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Logo of bmjThis ArticleThe BMJ
BMJ. 2007 May 26; 334(7603): 1078.
PMCID: PMC1877962

US comes last in international comparison of health systems

Three times in a row the US health system has come last in the US Commonwealth Fund's survey of health systems in six industrialised nations.

The United Kingdom was ranked first overall, scoring highest on quality, efficiency, and equity. In terms of “healthy lives”—measured by numbers of preventable deaths and life expectancy—Australia ranked highest.

The US and the UK had poor scores on indicators of healthy lives, the report said. Both countries had high mortality (in 1998) from treatable conditions. Mortality was 25% to 50% higher in the US and the UK than in Canada and Australia.

The US ranked last on the five dimensions of a high performance health system: quality, access, patients' safety, efficiency, equity, and healthy lives. The analysis drew results data from three international surveys of patients and primary care doctors.

The US performed best of all the countries in preventive care, “an area that has been monitored closely for over a decade by managed care plans,” the fund said.

The non-profit Commonwealth Fund, which works for improvements in health care, found that the US system did not achieve better health for its citizens than systems in the UK, Australia, Canada, Germany, and New Zealand—even though $6102 (£3100; €4540) is spent on health care for each citizen in the US, more than twice the median spend of $2571 in other countries in the Organization for Economic Cooperation and Development. The fund's comparisons in 2004 and 2006 showed similar results.

Unlike the other five industrialised countries in the comparison, the US does not have universal health insurance coverage. About 47 million US citizens, or about 16% of the population, do not have health insurance. While other countries provide citizens with a “medical home,” a long term tie to a general practitioner or family doctor, US citizens with insurance must often move from one doctor to another if they change jobs or if their company changes health insurance provider.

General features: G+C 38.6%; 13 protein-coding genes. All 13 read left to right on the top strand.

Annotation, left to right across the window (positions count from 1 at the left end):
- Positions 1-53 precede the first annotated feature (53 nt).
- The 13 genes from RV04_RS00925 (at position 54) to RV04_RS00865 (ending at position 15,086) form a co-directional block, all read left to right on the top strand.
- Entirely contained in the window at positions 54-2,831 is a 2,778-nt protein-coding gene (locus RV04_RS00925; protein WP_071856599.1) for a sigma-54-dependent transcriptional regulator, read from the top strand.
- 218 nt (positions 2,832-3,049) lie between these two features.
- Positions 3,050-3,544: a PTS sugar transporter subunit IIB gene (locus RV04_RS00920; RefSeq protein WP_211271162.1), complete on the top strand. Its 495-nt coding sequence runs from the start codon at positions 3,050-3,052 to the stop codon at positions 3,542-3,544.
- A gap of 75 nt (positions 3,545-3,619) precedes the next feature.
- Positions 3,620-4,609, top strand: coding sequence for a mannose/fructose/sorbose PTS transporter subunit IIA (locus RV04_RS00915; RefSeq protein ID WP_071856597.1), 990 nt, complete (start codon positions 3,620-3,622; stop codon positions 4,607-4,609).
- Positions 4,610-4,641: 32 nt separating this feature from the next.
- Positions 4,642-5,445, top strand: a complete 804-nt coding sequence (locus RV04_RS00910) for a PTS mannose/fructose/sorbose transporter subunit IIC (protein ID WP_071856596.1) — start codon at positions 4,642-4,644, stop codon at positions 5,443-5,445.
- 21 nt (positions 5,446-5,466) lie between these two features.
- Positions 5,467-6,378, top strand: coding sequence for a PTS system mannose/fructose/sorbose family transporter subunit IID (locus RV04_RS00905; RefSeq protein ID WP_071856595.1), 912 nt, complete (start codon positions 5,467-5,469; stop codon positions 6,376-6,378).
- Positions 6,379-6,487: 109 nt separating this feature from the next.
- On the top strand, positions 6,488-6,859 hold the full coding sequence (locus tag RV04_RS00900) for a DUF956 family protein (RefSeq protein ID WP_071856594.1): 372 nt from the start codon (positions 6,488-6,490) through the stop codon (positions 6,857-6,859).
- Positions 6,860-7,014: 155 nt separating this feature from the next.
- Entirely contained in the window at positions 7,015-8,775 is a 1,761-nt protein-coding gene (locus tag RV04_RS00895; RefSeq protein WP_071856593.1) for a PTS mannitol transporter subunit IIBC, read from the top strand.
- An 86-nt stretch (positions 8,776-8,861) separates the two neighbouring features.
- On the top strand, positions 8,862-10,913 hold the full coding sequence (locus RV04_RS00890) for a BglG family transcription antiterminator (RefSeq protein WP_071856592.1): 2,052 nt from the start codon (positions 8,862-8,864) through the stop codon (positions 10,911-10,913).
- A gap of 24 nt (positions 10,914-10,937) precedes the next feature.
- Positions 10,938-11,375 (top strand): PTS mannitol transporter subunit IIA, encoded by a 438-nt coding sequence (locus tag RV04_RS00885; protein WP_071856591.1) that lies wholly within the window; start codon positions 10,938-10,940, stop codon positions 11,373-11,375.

Karen Davis, president of the Commonwealth Fund, said that the US's “failure to insure health insurance for all and encourage stable, long term ties between physicians and patients shows in our poor performance on measures of quality, access, efficiency, equity, and health outcomes.”

“In light of the significant resources we devote to health care in this country,” Dr Davis added, “we should expect the best, highest performing health system.”

Without access to a family doctor many Americans did not seek care that could have been provided by a family doctor, or they went directly to an emergency department, the report says.

Americans with below average incomes were much less likely than similar people in other countries to visit a doctor when they were ill, the survey said. Because of costs, they were less likely to get a recommended test, treatment, or follow-up care, to fill a prescription, or to see a dentist.

The US is also way behind other countries in adopting information technology and national policies that promote quality improvement. Such sharing of information could lead to better management of chronic conditions and better coordination of care. The survey says that the US spent only $0.43 per person on health information technology in 2005, whereas in the UK the figure was $192 per person.

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Mirror, Mirror on the Wall: An International Update on the Comparative Performance of American Health Care is available at

Articles from The BMJ are provided here courtesy of BMJ Publishing Group